The number of Americans filing for unemployment benefits rose more than expected last week, suggesting some loss of momentum in the labor market amid a sharp economic slowdown and stock market selloff.
Signs of creeping employment weakness were also flagged by another report on Thursday showing a 218% jump in announced job cuts by U.S.-based employers in January. The planned layoffs were concentrated in the energy and retail sectors.
Initial claims for state unemployment benefits increased 8,000 to a seasonally adjusted 285,000 for the week ended Jan. 30, the Labor Department said. Despite the increase last week, claims remained below 300,000, a level associated with strong labor market conditions, for the 48th straight week. That is the longest run since the early 1970s.
The four-week moving average of claims, considered a better measure of labor market trends as it irons out week-to-week volatility, rose 2,000 to 284,750 last week. Economists had forecast claims rising to 280,000 in the latest week.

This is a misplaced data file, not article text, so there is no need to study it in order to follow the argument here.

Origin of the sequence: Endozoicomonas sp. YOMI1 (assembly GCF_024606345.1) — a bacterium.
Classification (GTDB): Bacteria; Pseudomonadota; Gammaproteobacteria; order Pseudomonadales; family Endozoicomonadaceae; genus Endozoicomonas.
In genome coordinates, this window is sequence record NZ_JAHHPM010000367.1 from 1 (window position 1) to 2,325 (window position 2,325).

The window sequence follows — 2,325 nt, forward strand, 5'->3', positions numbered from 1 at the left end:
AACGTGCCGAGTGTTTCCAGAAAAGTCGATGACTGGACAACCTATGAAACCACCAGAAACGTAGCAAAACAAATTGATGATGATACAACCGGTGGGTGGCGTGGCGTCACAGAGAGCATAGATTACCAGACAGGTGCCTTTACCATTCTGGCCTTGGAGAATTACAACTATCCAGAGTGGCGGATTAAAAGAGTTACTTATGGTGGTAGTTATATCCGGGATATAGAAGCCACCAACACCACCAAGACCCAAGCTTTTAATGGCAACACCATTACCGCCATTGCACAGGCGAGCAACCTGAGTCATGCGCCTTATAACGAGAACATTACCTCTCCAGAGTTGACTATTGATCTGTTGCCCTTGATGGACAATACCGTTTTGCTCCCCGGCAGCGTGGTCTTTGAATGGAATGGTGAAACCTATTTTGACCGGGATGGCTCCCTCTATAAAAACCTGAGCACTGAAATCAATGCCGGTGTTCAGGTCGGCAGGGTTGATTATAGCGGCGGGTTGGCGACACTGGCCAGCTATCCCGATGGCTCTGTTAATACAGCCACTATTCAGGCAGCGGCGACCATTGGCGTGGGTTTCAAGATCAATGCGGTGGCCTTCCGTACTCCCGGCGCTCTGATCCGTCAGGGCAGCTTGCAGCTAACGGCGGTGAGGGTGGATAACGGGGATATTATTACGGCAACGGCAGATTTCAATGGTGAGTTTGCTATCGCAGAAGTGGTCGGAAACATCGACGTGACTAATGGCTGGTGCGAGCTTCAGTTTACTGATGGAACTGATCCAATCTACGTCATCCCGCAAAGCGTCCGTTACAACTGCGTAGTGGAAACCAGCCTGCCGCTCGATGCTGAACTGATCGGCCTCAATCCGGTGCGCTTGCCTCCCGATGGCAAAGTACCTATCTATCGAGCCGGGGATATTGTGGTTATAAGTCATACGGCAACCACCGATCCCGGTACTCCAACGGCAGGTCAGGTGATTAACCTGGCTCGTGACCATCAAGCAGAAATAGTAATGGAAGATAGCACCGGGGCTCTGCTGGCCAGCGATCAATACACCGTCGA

The rise in claims came as economic growth slowed to a 0.7% annual pace in the fourth quarter, held back by the headwinds of a strong dollar and faltering global demand.
A downturn in capital spending by energy companies, reeling from a collapse in oil prices, and inventory destocking by businesses are also constraining growth. At the same time, a stock market rout sparked by fears of a global economic slump has caused financial conditions to tighten.
In a separate report, global outplacement consultancy Challenger, Gray & Christmas said employers reported 75,114 planned job cuts last month, up from December’s 15-year low of 23,622. Last month’s planned layoffs are the largest since July.
Retailers announced plans to eliminate 22,246 jobs from their payrolls, the highest since January 2009. The retail cuts were dominated by Walmart (WMT), which announced plans to close 269 stores worldwide. The downtrodden energy sector announced plans to reduce its headcount by 20,246, up from 1,682 in December.
The reports come on the heels of weak data on manufacturing, export growth and consumer spending that have suggested the Federal Reserve will probably not raise interest rates in March. The U.S. central bank raised its benchmark overnight borrowing rate in December for the first time in nearly a decade.